Social media is a double-edged sword. On the one hand, it can be a great way for businesses to promote their brand and build customer loyalty. On the other hand, it exposes corporate networks to cyber security risks, especially when users don't use strong passwords.
Social media isn’t new but it’s new enough that many users still don’t recognize a social media scam when they see it. By now, most of us know not to click on a link in an email from an unrecognized sender, but not everyone is aware they have to be just as careful about what they click on in their Facebook newsfeed.
So while it may seem harmless enough to let your employees browse Facebook periodically throughout the day (everyone needs a break now and then), you may want to revisit your thinking on this because you could be exposing your business to potential harm.
Social networking malware is a real problem. Hackers have found very clever ways to get people to click on links that appear harmless enough when in actuality they cause malware to be installed on the device.
In fact, there’s a new term for social networking malware: “socware” (pronounced “sock-where”). It refers to malware distributed via social networks and includes scams such as “like farming.”
What’s “like farming” you say? You know those annoying posts that show up in your Facebook newsfeed after a friend likes it? The ones that say “Like if you hate cheaters” posts? That’s “like farming.” Whoever created that page is only interested in getting as many likes as possible (we’re talking hundreds of thousands) so they can then sell that page to a business looking for a shortcut to lots of Facebook likes.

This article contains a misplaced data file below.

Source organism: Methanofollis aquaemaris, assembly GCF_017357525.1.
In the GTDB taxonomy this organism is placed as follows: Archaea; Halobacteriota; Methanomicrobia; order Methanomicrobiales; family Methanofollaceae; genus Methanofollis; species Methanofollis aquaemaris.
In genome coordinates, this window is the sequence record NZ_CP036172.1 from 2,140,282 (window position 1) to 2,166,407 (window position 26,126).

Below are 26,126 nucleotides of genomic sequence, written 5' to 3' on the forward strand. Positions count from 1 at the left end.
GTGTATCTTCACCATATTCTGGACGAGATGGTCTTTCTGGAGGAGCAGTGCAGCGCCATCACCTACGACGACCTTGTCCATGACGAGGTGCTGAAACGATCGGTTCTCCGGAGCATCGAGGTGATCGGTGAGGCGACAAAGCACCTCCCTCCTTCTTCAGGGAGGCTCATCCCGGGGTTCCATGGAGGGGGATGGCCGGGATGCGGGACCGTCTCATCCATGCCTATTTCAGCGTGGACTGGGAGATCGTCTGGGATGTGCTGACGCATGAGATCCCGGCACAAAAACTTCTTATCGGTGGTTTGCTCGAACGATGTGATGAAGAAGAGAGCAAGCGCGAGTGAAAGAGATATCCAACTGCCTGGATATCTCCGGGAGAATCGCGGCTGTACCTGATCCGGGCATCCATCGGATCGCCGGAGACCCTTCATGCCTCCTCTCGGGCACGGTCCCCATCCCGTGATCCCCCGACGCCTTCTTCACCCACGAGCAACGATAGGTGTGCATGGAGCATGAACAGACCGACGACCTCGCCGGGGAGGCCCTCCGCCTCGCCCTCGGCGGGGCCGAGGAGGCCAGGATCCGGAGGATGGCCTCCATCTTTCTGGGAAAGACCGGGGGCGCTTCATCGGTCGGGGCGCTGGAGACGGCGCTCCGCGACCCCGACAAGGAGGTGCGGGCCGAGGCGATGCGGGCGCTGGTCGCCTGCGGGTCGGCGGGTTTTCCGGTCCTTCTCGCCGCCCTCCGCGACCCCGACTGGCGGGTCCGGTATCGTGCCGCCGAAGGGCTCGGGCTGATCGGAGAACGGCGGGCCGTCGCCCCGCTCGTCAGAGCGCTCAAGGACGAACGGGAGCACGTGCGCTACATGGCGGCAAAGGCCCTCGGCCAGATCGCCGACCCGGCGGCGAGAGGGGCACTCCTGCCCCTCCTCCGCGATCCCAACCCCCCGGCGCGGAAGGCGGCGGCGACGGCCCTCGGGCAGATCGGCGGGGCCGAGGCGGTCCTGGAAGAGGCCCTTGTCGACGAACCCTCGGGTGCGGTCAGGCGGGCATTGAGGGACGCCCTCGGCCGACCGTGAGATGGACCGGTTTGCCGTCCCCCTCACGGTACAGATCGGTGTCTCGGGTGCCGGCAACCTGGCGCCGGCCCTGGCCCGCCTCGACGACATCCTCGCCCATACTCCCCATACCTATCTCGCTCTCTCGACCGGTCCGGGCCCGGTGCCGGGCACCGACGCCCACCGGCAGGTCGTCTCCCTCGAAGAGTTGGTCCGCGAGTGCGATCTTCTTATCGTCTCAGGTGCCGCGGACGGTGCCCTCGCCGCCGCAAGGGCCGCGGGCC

Even though like farming doesn’t pose a security threat to your business per se, you still don’t want your employees clicking on anything they see on Facebook just because their friends are clicking on it. One time it may be spam, another time it may be malware.
Which brings us to the main question:
Does your company have a social media policy?
There are a number of reasons why your company should have a social media policy, mainly:
- It clearly communicates what is and what is not acceptable as far as social media use during work hours and on company-owned devices is concerned
- It’s a chance to educate employees on safe social networking practices
- It’s an opportunity to explain to employees why the rules exist, i.e. not to ruin their fun but to protect the company from online threats, and
- It’s necessary to protect the company from misuse of social media by employees in ways that jeopardize the company’s reputation or otherwise negatively affect its operations such as posting sensitive or damaging company info, making comments or posting pictures that violate people’s privacy, etc.
Unfortunately, it’s harder than you’d think to write a social media policy that will stand up in court. The National Labor Relations Board recently issued a memo in which they evaluated seven social media policies – and only one passed muster.
So before implementing a social media policy at your company, do your research and make sure the end-product is reviewed by legal counsel.
About the Author: Editor of IT Manager Daily, published by Progressive Business Publications, Megan Berry writes about technology’s impact on business.